The 6th video for Week 1 of Fundamentals of Music Theory is a 4:15 second piece called “Primary chords and their application“. Dr. Worth begins the video by recapping that we’ve found 7 triads that we can derive from the major scale. I believe that what he’s referring to are triads with root notes started on each note of the scale. So, in C-major (C-D-E-F-G-A-B) we’d have a triad with a root of C, one with a root on D, the next on E, etc.
He says that we’re going to focus on the 3 major ones, which are C, F and G. I believe that those are major because we’re working in the key of C, and in that key, [C is the 1], [F is the 4] and [G is the 5] – which is also called a I-IV-V chord progression. In a major tonality, the 1, 4, and 5 are major.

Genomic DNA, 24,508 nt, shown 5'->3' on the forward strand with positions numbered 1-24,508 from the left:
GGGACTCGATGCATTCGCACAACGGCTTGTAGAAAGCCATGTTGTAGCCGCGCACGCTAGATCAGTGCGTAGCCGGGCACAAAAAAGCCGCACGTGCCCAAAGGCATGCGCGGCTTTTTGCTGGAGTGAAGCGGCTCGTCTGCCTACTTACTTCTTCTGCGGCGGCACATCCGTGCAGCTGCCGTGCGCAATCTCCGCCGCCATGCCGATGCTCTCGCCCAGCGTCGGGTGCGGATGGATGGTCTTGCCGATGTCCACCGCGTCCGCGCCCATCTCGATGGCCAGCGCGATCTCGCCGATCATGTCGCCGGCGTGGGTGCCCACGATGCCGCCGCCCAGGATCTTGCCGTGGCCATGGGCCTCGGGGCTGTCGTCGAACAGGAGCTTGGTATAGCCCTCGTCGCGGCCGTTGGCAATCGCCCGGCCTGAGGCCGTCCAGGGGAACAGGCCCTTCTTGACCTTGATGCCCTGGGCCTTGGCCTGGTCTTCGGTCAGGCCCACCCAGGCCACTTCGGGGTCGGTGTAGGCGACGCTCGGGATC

Worth explains that these chords are important in common practice classical music, jazz, pop, rock and folk music. Their use is sometimes referred to as the “Three Chord Trick”. Yes, that does sound like a derogatory name for a musician. He then walks us through each of the three triads that we’re going to look at.
- The C-major chord, which starts on the tonic, or 1, and is called the Tonic triad
- The F-major chord, which starts on the 4th degree and is called the Sub-dominant triad
- The G-major chord, which starts on the 5th degree and is called the Dominant triad
Now, these are just names. The names tell us their function in the scale they’re derived from, but I personally just think of them as the I, IV and V. This also helps me figure out which finger and fret to use to find them, based on where the tonic, or 1 is. Of course, that’s because I still use this info with one of two major scale patterns that I know.
What he says next is important to bassists and applies to most Western music: When we’re harmonizing a melody its normal to have a melodic note be a member of a chord that’s backing it. We can expect to hear a strong melody note existing in its chord.